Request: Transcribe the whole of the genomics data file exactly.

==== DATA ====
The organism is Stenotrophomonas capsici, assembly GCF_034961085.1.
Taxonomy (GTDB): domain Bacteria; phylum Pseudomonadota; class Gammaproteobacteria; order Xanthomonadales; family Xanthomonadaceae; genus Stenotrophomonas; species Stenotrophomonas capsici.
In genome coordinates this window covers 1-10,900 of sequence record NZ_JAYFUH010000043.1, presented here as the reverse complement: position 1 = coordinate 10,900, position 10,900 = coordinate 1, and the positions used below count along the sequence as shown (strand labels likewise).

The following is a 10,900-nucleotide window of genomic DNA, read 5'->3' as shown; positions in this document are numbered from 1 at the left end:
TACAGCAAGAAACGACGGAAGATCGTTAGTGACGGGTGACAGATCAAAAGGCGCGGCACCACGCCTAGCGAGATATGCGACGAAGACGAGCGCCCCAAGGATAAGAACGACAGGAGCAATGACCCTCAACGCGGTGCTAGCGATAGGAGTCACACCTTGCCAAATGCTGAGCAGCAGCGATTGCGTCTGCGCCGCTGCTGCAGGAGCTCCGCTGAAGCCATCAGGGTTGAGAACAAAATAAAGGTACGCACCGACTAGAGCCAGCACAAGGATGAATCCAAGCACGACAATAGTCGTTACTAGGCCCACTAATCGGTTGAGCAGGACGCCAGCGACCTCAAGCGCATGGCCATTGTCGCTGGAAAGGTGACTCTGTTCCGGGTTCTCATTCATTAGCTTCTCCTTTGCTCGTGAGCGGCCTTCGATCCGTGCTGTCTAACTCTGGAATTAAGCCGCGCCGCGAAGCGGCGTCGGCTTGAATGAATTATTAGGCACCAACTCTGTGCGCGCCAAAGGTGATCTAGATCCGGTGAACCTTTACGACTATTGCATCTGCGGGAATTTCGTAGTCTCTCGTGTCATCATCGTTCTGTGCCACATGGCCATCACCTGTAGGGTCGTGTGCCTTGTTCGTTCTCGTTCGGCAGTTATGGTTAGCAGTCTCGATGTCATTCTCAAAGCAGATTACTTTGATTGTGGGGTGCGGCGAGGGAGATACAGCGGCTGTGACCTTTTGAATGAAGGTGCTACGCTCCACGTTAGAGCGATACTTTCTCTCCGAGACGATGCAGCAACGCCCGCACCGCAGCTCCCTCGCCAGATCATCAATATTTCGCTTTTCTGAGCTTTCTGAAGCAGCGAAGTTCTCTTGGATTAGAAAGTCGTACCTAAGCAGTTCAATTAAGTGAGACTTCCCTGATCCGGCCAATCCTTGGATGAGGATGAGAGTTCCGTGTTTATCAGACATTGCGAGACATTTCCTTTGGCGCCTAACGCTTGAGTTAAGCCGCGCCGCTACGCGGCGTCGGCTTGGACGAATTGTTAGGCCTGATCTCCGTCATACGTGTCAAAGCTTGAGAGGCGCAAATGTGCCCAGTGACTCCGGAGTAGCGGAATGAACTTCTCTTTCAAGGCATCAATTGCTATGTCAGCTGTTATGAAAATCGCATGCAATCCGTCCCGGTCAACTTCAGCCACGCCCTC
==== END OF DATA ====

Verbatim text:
The organism is Stenotrophomonas capsici, assembly GCF_034961085.1.
Taxonomy (GTDB): domain Bacteria; phylum Pseudomonadota; class Gammaproteobacteria; order Xanthomonadales; family Xanthomonadaceae; genus Stenotrophomonas; species Stenotrophomonas capsici.
In genome coordinates this window covers 1-10,900 of sequence record NZ_JAYFUH010000043.1, presented here as the reverse complement: position 1 = coordinate 10,900, position 10,900 = coordinate 1, and the positions used below count along the sequence as shown (strand labels likewise).

The following is a 10,900-nucleotide window of genomic DNA, read 5'->3' as shown; positions in this document are numbered from 1 at the left end:
TACAGCAAGAAACGACGGAAGATCGTTAGTGACGGGTGACAGATCAAAAGGCGCGGCACCACGCCTAGCGAGATATGCGACGAAGACGAGCGCCCCAAGGATAAGAACGACAGGAGCAATGACCCTCAACGCGGTGCTAGCGATAGGAGTCACACCTTGCCAAATGCTGAGCAGCAGCGATTGCGTCTGCGCCGCTGCTGCAGGAGCTCCGCTGAAGCCATCAGGGTTGAGAACAAAATAAAGGTACGCACCGACTAGAGCCAGCACAAGGATGAATCCAAGCACGACAATAGTCGTTACTAGGCCCACTAATCGGTTGAGCAGGACGCCAGCGACCTCAAGCGCATGGCCATTGTCGCTGGAAAGGTGACTCTGTTCCGGGTTCTCATTCATTAGCTTCTCCTTTGCTCGTGAGCGGCCTTCGATCCGTGCTGTCTAACTCTGGAATTAAGCCGCGCCGCGAAGCGGCGTCGGCTTGAATGAATTATTAGGCACCAACTCTGTGCGCGCCAAAGGTGATCTAGATCCGGTGAACCTTTACGACTATTGCATCTGCGGGAATTTCGTAGTCTCTCGTGTCATCATCGTTCTGTGCCACATGGCCATCACCTGTAGGGTCGTGTGCCTTGTTCGTTCTCGTTCGGCAGTTATGGTTAGCAGTCTCGATGTCATTCTCAAAGCAGATTACTTTGATTGTGGGGTGCGGCGAGGGAGATACAGCGGCTGTGACCTTTTGAATGAAGGTGCTACGCTCCACGTTAGAGCGATACTTTCTCTCCGAGACGATGCAGCAACGCCCGCACCGCAGCTCCCTCGCCAGATCATCAATATTTCGCTTTTCTGAGCTTTCTGAAGCAGCGAAGTTCTCTTGGATTAGAAAGTCGTACCTAAGCAGTTCAATTAAGTGAGACTTCCCTGATCCGGCCAATCCTTGGATGAGGATGAGAGTTCCGTGTTTATCAGACATTGCGAGACATTTCCTTTGGCGCCTAACGCTTGAGTTAAGCCGCGCCGCTACGCGGCGTCGGCTTGGACGAATTGTTAGGCCTGATCTCCGTCATACGTGTCAAAGCTTGAGAGGCGCAAATGTGCCCAGTGACTCCGGAGTAGCGGAATGAACTTCTCTTTCAAGGCATCAATTGCTATGTCAGCTGTTATGAAAATCGCATGCAATCCGTCCCGGTCAACTTCAGCCACGCCCTC